The pipeline safety recommendations issued by the National Transportation Safety Board (NTSB) Aug. 30 puts significant pressure on Congress and the Obama administration to respond to problems discovered as part of the NTSB investigation of the PG&E San Bruno explosion in September 2010.
Eight persons were killed and many others injured as a result of that accident. The recommendations go way beyond the legislation Congress has begun to pass through committees and in the advanced notice of proposed rulemaking (ANPR) the Pipeline and Hazardous Materials Safety Administration (PHMSA) issued Aug. 24.
The House Transportation and Infrastructure Committee passed a pipeline safety reform bill Sept. 8 just after returning from summer recess. Called the Pipeline Safety, Regulatory Certainty, and Job Creation Act of 2011(H.R. 2845), it came a week after the NTSB released its final conclusions on San Bruno. The explosion was caused by escape of gas from a fracture in a defective piece of pipe installed in 1956. PG&E’s integrity management program, which the NTSB called “deficient and ineffective,” should have caught the defect, but did not.
The NTSB was also sharply critical of the PHMSA which released an ANPR Aug. 24 which sets the stage for possible regulatory changes to the transmission integrity management program (TIMP) authorized by Congress in 2002 and put in place by PHMSA in 2003. The TIMP requires interstate pipelines to test segments running through “high consequence areas” (HCAs) and repair any potential problems.
The NTSB recommendations focus on PHMSA supervision of the TIMP but also push enhancements of many other pipeline safety rules, such as exemption from hydrostatic testing for pipelines built prior to 1970. The defective PG&E segment which ruptured in San Bruno was exempt from hydrostatic testing, which would have probably found the defect. The NTSB recommended that the Department of Transportation provide considerably more oversight to PHMSA supervision of the TIMP in addition to directives to PHMSA itself in the areas of control room operation, supervisory control and data acquisition (SCADA) systems, installation of shutoff valves, provision of pipeline data to local emergency responders, expanded inline testing, drug and alcohol programs and other topics. The board also asked for elimination of the pre-1970 pipeline exemption from hydrostatic testing.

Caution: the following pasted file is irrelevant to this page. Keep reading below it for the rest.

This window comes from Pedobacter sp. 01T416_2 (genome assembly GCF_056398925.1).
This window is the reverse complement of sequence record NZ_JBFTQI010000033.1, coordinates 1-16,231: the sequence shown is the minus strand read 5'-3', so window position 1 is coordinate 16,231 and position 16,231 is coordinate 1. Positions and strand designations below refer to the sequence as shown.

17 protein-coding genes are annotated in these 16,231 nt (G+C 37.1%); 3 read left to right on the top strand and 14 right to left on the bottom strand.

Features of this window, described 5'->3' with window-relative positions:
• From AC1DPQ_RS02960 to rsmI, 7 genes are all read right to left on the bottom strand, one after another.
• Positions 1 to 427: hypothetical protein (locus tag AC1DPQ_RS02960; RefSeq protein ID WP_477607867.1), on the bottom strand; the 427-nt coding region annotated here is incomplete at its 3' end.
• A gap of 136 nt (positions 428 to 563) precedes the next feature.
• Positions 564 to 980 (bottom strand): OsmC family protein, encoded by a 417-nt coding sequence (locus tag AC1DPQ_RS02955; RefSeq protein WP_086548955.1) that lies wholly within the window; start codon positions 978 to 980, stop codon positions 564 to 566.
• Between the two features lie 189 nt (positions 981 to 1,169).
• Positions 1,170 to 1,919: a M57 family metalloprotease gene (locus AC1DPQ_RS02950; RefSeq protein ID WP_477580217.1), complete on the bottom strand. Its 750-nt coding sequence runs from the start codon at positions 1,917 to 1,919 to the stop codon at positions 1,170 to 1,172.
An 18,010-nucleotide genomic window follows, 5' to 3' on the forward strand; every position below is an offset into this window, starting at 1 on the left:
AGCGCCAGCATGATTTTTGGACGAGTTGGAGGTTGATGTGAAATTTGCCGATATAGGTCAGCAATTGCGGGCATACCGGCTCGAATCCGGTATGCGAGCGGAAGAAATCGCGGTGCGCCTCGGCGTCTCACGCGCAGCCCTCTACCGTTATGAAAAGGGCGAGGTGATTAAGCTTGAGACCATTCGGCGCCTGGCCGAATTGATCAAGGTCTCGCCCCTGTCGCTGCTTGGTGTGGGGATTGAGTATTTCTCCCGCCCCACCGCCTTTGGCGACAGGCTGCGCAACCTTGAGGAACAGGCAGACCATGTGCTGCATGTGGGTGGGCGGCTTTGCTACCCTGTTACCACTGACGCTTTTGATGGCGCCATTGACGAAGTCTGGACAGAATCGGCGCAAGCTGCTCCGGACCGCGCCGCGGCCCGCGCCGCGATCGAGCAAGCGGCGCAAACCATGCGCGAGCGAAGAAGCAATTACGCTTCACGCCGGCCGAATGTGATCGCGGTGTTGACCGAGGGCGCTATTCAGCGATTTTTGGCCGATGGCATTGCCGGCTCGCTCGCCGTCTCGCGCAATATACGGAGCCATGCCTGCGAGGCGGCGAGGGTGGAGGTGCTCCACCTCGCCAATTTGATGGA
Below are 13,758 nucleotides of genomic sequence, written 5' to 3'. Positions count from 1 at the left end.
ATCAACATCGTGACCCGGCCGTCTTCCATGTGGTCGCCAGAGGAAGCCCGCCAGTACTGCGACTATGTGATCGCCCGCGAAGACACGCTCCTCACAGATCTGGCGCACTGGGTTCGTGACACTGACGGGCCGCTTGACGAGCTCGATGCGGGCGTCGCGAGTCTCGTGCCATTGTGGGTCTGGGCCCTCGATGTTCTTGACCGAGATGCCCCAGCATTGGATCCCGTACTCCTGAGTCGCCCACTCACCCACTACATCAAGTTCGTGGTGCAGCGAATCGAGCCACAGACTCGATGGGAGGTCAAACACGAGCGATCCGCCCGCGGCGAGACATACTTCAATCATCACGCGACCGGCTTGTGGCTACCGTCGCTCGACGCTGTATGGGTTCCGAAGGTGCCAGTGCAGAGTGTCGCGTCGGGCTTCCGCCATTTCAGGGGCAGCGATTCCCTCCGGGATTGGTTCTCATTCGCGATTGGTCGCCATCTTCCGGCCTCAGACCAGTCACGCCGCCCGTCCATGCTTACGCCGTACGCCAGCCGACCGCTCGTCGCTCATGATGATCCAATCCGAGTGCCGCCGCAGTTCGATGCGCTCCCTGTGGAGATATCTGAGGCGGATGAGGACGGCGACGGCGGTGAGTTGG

INGAA CEO Don Santa says his association’s Pipeline Safety Task Force’s Integrity Management Continuous Improvement (IMCI) team is implementing action plans that address NTSB’s recommendations.
The bill passed by the House committee Sept. 8, a second House bill in the Energy & Commerce Committee and a third bill passed in May by the Senate Commerce Committee respond to only a handful of the NTSB recommendations, partially at that. The House Transportation Committee bill is very similar to the Energy & Commerce bill, which is called the Pipeline Infrastructure and Community Protection Act of 2011. INGAA prefers the House E&C bill to the Senate bill, called the Pipeline Transportation Safety Improvement Act of 2011(S. 275).
In its San Bruno report, the NTSB criticized the PHMSA for inadequate TIMP inspection protocols and for not incorporating the use of effective and meaningful metrics as part of its guidance for effective performance-based pipeline safety management programs. Neither the House nor Senate bills require upgrading PHMSA standards or inspection of transmission company implementation of the TIMP. The bills do charge PHMSA with making recommendations whether to expand the TIMP to areas not now considered HCAs.